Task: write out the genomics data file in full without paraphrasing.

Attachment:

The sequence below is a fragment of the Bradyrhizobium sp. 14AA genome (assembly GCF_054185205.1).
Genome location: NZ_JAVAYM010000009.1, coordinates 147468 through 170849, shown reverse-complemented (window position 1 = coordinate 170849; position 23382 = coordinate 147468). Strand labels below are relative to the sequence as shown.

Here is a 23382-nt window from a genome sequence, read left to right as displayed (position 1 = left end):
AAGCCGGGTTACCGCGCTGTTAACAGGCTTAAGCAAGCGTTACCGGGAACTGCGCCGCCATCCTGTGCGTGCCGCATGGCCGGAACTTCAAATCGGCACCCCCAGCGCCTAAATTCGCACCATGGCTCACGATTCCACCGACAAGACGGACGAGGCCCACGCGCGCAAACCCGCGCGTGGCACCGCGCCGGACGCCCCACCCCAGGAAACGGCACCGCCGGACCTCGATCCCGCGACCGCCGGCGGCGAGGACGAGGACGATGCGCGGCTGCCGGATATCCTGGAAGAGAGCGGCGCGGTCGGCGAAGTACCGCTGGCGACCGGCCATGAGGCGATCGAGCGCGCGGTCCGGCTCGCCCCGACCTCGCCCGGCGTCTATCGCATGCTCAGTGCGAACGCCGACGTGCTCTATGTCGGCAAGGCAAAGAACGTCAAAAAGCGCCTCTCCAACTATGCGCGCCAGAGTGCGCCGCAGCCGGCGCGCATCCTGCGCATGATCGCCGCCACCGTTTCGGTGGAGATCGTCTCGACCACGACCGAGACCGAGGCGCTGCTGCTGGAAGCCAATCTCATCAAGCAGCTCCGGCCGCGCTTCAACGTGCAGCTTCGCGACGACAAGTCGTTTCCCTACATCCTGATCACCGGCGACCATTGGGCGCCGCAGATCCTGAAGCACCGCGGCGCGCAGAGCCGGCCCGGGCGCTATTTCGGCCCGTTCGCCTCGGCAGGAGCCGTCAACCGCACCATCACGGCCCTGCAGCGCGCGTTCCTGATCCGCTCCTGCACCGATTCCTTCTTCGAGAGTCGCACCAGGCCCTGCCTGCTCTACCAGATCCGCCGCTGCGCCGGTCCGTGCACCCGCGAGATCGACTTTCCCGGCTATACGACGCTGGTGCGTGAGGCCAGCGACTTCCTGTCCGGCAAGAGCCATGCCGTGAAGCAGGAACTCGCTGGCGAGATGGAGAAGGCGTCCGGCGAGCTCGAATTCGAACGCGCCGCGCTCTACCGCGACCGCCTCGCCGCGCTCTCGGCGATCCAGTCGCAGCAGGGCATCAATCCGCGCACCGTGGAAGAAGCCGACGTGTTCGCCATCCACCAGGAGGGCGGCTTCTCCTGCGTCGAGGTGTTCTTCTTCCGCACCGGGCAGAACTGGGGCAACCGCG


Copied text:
The sequence below is a fragment of the Bradyrhizobium sp. 14AA genome (assembly GCF_054185205.1).
Genome location: NZ_JAVAYM010000009.1, coordinates 147468 through 170849, shown reverse-complemented (window position 1 = coordinate 170849; position 23382 = coordinate 147468). Strand labels below are relative to the sequence as shown.

Here is a 23382-nt window from a genome sequence, read left to right as displayed (position 1 = left end):
AAGCCGGGTTACCGCGCTGTTAACAGGCTTAAGCAAGCGTTACCGGGAACTGCGCCGCCATCCTGTGCGTGCCGCATGGCCGGAACTTCAAATCGGCACCCCCAGCGCCTAAATTCGCACCATGGCTCACGATTCCACCGACAAGACGGACGAGGCCCACGCGCGCAAACCCGCGCGTGGCACCGCGCCGGACGCCCCACCCCAGGAAACGGCACCGCCGGACCTCGATCCCGCGACCGCCGGCGGCGAGGACGAGGACGATGCGCGGCTGCCGGATATCCTGGAAGAGAGCGGCGCGGTCGGCGAAGTACCGCTGGCGACCGGCCATGAGGCGATCGAGCGCGCGGTCCGGCTCGCCCCGACCTCGCCCGGCGTCTATCGCATGCTCAGTGCGAACGCCGACGTGCTCTATGTCGGCAAGGCAAAGAACGTCAAAAAGCGCCTCTCCAACTATGCGCGCCAGAGTGCGCCGCAGCCGGCGCGCATCCTGCGCATGATCGCCGCCACCGTTTCGGTGGAGATCGTCTCGACCACGACCGAGACCGAGGCGCTGCTGCTGGAAGCCAATCTCATCAAGCAGCTCCGGCCGCGCTTCAACGTGCAGCTTCGCGACGACAAGTCGTTTCCCTACATCCTGATCACCGGCGACCATTGGGCGCCGCAGATCCTGAAGCACCGCGGCGCGCAGAGCCGGCCCGGGCGCTATTTCGGCCCGTTCGCCTCGGCAGGAGCCGTCAACCGCACCATCACGGCCCTGCAGCGCGCGTTCCTGATCCGCTCCTGCACCGATTCCTTCTTCGAGAGTCGCACCAGGCCCTGCCTGCTCTACCAGATCCGCCGCTGCGCCGGTCCGTGCACCCGCGAGATCGACTTTCCCGGCTATACGACGCTGGTGCGTGAGGCCAGCGACTTCCTGTCCGGCAAGAGCCATGCCGTGAAGCAGGAACTCGCTGGCGAGATGGAGAAGGCGTCCGGCGAGCTCGAATTCGAACGCGCCGCGCTCTACCGCGACCGCCTCGCCGCGCTCTCGGCGATCCAGTCGCAGCAGGGCATCAATCCGCGCACCGTGGAAGAAGCCGACGTGTTCGCCATCCACCAGGAGGGCGGCTTCTCCTGCGTCGAGGTGTTCTTCTTCCGCACCGGGCAGAACTGGGGCAACCGCG